What “Gay Pride” means to me
By Airman 1st Class Joshua Murillo, 92nd Logistics Readiness Squadron
/ Published July 01, 2014
FAIRCHILD AIR FORCE BASE, Wash. --
When we think of pride, what are we talking about? As children we are taught that if we always do the right thing, we will be praised for our actions. Eventually, this emotion turns into pride. Pride is something that we as a society feel about our inner self.
I remember in my youth, I was always praised to the highest standards for anything that I accomplished or I attempted to do, but no matter what I succeeded in I always felt as something was missing, and I felt different. I wasn't a whole person because I was being dishonest within myself and those around me.
At the age of 21, I realized I was gay. I didn't want to be gay, but I was and there wasn't anything I could do to change it. I was a gay man in the military and I was concerned about the reaction of my fellow Airmen and the whole persona that society has when it comes to military life.
Eventually, I came to a realization that my sexual orientation does not define me as a person. Loyalty, honesty and integrity do and I quickly informed my family of my sudden epiphany dealing with my life, and, like many times before, their reaction was unconditional love and support.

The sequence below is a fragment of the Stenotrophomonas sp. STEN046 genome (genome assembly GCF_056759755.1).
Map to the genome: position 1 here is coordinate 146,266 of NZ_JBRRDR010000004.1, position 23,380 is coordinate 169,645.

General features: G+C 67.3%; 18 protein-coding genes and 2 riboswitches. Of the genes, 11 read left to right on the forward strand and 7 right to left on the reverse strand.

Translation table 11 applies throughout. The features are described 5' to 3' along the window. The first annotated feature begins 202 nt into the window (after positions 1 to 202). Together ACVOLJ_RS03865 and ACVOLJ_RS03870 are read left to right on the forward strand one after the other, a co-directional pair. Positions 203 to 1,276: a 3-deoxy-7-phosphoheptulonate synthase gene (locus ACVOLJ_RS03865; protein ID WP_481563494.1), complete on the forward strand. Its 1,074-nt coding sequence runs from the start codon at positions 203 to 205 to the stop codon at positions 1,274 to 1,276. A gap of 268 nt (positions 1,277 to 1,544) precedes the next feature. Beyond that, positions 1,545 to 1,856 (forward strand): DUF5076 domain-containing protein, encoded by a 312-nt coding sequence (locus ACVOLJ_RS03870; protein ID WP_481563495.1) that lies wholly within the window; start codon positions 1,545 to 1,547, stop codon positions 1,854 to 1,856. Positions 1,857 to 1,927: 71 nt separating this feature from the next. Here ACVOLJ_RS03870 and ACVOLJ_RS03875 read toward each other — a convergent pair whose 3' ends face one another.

So today when I think about what gay pride means to me; it is an inner feeling, felt so deeply internally, that I can only describe it as, "accepting of one's self." It is a feeling that cannot be bought or earned; it is a feeling of happiness for who you are. It is a realization that being gay does not make you different, or an outcast of society. It is a feeling, however, that let's others know that no matter the person, you are completely satisfied with the way your life is turning.
I am very proud of whom I am and proud of being able to be honest with others. And more than anything I am proud to be a part of an organization that has an immense impact on other's lives. LGBT Pride fights for rights and equality for the gay and lesbian communities. They are our voice behind truth and take a stance on issues pertaining to our rights. And we do have rights; every man and woman in the gay community should have the same rights as anyone else.
That's what gay pride means to me, its standing up for what we believe in, its being the best person you can be and it's being proud of who you are and living up to the best of your abilities.